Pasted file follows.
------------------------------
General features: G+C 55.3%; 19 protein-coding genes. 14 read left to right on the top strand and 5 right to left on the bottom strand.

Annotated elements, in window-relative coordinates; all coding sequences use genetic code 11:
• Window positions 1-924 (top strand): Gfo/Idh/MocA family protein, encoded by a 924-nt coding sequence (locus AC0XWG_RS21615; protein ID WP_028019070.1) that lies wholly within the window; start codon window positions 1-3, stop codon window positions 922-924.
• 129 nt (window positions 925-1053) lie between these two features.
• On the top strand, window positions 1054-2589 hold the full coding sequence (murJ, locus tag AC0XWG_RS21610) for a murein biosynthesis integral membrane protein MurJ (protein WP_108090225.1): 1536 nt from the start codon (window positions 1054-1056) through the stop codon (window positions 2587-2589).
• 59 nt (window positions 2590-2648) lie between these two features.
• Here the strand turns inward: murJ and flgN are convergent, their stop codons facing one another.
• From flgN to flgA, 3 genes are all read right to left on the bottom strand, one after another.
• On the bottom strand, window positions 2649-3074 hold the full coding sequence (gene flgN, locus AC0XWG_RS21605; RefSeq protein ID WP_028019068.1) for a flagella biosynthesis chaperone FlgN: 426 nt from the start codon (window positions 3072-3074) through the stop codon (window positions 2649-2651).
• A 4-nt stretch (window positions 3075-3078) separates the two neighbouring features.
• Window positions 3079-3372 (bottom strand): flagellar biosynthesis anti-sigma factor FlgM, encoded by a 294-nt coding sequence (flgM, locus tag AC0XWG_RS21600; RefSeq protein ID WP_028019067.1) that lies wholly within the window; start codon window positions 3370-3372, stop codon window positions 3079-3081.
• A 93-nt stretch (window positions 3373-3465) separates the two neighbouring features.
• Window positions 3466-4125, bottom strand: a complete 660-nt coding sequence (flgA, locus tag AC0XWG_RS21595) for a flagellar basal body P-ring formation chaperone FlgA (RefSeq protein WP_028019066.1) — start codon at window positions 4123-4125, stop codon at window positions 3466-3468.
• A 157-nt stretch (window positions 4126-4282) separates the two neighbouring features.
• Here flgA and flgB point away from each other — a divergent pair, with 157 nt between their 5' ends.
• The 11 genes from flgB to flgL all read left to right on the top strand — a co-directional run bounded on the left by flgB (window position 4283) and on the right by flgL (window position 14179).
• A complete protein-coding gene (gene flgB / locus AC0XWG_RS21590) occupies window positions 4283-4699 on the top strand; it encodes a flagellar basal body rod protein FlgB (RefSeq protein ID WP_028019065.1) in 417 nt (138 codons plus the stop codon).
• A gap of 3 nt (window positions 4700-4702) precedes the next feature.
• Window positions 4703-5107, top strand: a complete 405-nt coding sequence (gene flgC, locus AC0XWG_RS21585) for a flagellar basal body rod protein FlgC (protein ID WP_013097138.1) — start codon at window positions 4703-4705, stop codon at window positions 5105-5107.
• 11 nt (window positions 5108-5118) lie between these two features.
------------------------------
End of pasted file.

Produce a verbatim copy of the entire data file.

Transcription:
General features: G+C 55.3%; 19 protein-coding genes. 14 read left to right on the top strand and 5 right to left on the bottom strand.

Annotated elements, in window-relative coordinates; all coding sequences use genetic code 11:
• Window positions 1-924 (top strand): Gfo/Idh/MocA family protein, encoded by a 924-nt coding sequence (locus AC0XWG_RS21615; protein ID WP_028019070.1) that lies wholly within the window; start codon window positions 1-3, stop codon window positions 922-924.
• 129 nt (window positions 925-1053) lie between these two features.
• On the top strand, window positions 1054-2589 hold the full coding sequence (murJ, locus tag AC0XWG_RS21610) for a murein biosynthesis integral membrane protein MurJ (protein WP_108090225.1): 1536 nt from the start codon (window positions 1054-1056) through the stop codon (window positions 2587-2589).
• 59 nt (window positions 2590-2648) lie between these two features.
• Here the strand turns inward: murJ and flgN are convergent, their stop codons facing one another.
• From flgN to flgA, 3 genes are all read right to left on the bottom strand, one after another.
• On the bottom strand, window positions 2649-3074 hold the full coding sequence (gene flgN, locus AC0XWG_RS21605; RefSeq protein ID WP_028019068.1) for a flagella biosynthesis chaperone FlgN: 426 nt from the start codon (window positions 3072-3074) through the stop codon (window positions 2649-2651).
• A 4-nt stretch (window positions 3075-3078) separates the two neighbouring features.
• Window positions 3079-3372 (bottom strand): flagellar biosynthesis anti-sigma factor FlgM, encoded by a 294-nt coding sequence (flgM, locus tag AC0XWG_RS21600; RefSeq protein ID WP_028019067.1) that lies wholly within the window; start codon window positions 3370-3372, stop codon window positions 3079-3081.
• A 93-nt stretch (window positions 3373-3465) separates the two neighbouring features.
• Window positions 3466-4125, bottom strand: a complete 660-nt coding sequence (flgA, locus tag AC0XWG_RS21595) for a flagellar basal body P-ring formation chaperone FlgA (RefSeq protein WP_028019066.1) — start codon at window positions 4123-4125, stop codon at window positions 3466-3468.
• A 157-nt stretch (window positions 4126-4282) separates the two neighbouring features.
• Here flgA and flgB point away from each other — a divergent pair, with 157 nt between their 5' ends.
• The 11 genes from flgB to flgL all read left to right on the top strand — a co-directional run bounded on the left by flgB (window position 4283) and on the right by flgL (window position 14179).
• A complete protein-coding gene (gene flgB / locus AC0XWG_RS21590) occupies window positions 4283-4699 on the top strand; it encodes a flagellar basal body rod protein FlgB (RefSeq protein ID WP_028019065.1) in 417 nt (138 codons plus the stop codon).
• A gap of 3 nt (window positions 4700-4702) precedes the next feature.
• Window positions 4703-5107, top strand: a complete 405-nt coding sequence (gene flgC, locus AC0XWG_RS21585) for a flagellar basal body rod protein FlgC (protein ID WP_013097138.1) — start codon at window positions 4703-4705, stop codon at window positions 5105-5107.
• 11 nt (window positions 5108-5118) lie between these two features.